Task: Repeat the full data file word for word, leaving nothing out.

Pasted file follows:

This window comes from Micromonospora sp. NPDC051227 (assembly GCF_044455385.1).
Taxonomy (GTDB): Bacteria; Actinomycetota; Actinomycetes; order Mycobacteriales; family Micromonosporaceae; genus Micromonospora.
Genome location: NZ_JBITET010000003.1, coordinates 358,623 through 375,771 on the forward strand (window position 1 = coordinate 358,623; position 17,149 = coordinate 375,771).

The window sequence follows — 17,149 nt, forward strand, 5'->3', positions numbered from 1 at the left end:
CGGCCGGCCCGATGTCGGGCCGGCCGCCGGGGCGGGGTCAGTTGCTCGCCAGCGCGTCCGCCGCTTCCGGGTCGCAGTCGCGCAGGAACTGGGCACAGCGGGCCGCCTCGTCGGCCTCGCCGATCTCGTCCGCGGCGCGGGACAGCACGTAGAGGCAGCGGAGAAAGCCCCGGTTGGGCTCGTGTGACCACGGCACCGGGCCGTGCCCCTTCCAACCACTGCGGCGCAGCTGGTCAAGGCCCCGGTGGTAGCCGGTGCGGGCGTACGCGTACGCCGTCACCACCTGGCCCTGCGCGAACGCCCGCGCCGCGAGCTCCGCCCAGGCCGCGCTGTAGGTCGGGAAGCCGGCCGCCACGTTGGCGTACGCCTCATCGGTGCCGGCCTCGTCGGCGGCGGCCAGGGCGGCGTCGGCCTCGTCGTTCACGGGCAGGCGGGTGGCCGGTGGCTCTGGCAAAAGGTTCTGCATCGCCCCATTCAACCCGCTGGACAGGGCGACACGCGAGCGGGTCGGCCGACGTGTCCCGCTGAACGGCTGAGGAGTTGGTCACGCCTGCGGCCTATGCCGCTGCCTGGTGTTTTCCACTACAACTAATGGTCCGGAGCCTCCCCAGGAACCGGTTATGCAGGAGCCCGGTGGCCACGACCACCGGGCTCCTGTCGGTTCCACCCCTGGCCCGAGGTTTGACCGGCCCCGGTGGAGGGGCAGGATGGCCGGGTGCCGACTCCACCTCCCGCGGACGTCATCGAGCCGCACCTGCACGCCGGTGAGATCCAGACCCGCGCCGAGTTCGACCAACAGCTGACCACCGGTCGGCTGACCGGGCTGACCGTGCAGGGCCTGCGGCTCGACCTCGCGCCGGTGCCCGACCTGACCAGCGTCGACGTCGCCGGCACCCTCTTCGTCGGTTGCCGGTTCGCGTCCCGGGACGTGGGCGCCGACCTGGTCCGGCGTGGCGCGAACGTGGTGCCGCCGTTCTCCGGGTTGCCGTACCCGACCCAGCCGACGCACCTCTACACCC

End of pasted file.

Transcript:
This window comes from Micromonospora sp. NPDC051227 (assembly GCF_044455385.1).
Taxonomy (GTDB): Bacteria; Actinomycetota; Actinomycetes; order Mycobacteriales; family Micromonosporaceae; genus Micromonospora.
Genome location: NZ_JBITET010000003.1, coordinates 358,623 through 375,771 on the forward strand (window position 1 = coordinate 358,623; position 17,149 = coordinate 375,771).

The window sequence follows — 17,149 nt, forward strand, 5'->3', positions numbered from 1 at the left end:
CGGCCGGCCCGATGTCGGGCCGGCCGCCGGGGCGGGGTCAGTTGCTCGCCAGCGCGTCCGCCGCTTCCGGGTCGCAGTCGCGCAGGAACTGGGCACAGCGGGCCGCCTCGTCGGCCTCGCCGATCTCGTCCGCGGCGCGGGACAGCACGTAGAGGCAGCGGAGAAAGCCCCGGTTGGGCTCGTGTGACCACGGCACCGGGCCGTGCCCCTTCCAACCACTGCGGCGCAGCTGGTCAAGGCCCCGGTGGTAGCCGGTGCGGGCGTACGCGTACGCCGTCACCACCTGGCCCTGCGCGAACGCCCGCGCCGCGAGCTCCGCCCAGGCCGCGCTGTAGGTCGGGAAGCCGGCCGCCACGTTGGCGTACGCCTCATCGGTGCCGGCCTCGTCGGCGGCGGCCAGGGCGGCGTCGGCCTCGTCGTTCACGGGCAGGCGGGTGGCCGGTGGCTCTGGCAAAAGGTTCTGCATCGCCCCATTCAACCCGCTGGACAGGGCGACACGCGAGCGGGTCGGCCGACGTGTCCCGCTGAACGGCTGAGGAGTTGGTCACGCCTGCGGCCTATGCCGCTGCCTGGTGTTTTCCACTACAACTAATGGTCCGGAGCCTCCCCAGGAACCGGTTATGCAGGAGCCCGGTGGCCACGACCACCGGGCTCCTGTCGGTTCCACCCCTGGCCCGAGGTTTGACCGGCCCCGGTGGAGGGGCAGGATGGCCGGGTGCCGACTCCACCTCCCGCGGACGTCATCGAGCCGCACCTGCACGCCGGTGAGATCCAGACCCGCGCCGAGTTCGACCAACAGCTGACCACCGGTCGGCTGACCGGGCTGACCGTGCAGGGCCTGCGGCTCGACCTCGCGCCGGTGCCCGACCTGACCAGCGTCGACGTCGCCGGCACCCTCTTCGTCGGTTGCCGGTTCGCGTCCCGGGACGTGGGCGCCGACCTGGTCCGGCGTGGCGCGAACGTGGTGCCGCCGTTCTCCGGGTTGCCGTACCCGACCCAGCCGACGCACCTCTACACCC